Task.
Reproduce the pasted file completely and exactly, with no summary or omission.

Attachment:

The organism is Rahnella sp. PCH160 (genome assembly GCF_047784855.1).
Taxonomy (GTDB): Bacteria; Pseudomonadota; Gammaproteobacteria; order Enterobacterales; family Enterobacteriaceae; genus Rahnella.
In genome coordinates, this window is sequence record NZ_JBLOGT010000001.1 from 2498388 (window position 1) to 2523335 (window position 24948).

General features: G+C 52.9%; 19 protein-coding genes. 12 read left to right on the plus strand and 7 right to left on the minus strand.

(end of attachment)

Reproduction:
The organism is Rahnella sp. PCH160 (genome assembly GCF_047784855.1).
Taxonomy (GTDB): Bacteria; Pseudomonadota; Gammaproteobacteria; order Enterobacterales; family Enterobacteriaceae; genus Rahnella.
In genome coordinates, this window is sequence record NZ_JBLOGT010000001.1 from 2498388 (window position 1) to 2523335 (window position 24948).

General features: G+C 52.9%; 19 protein-coding genes. 12 read left to right on the plus strand and 7 right to left on the minus strand.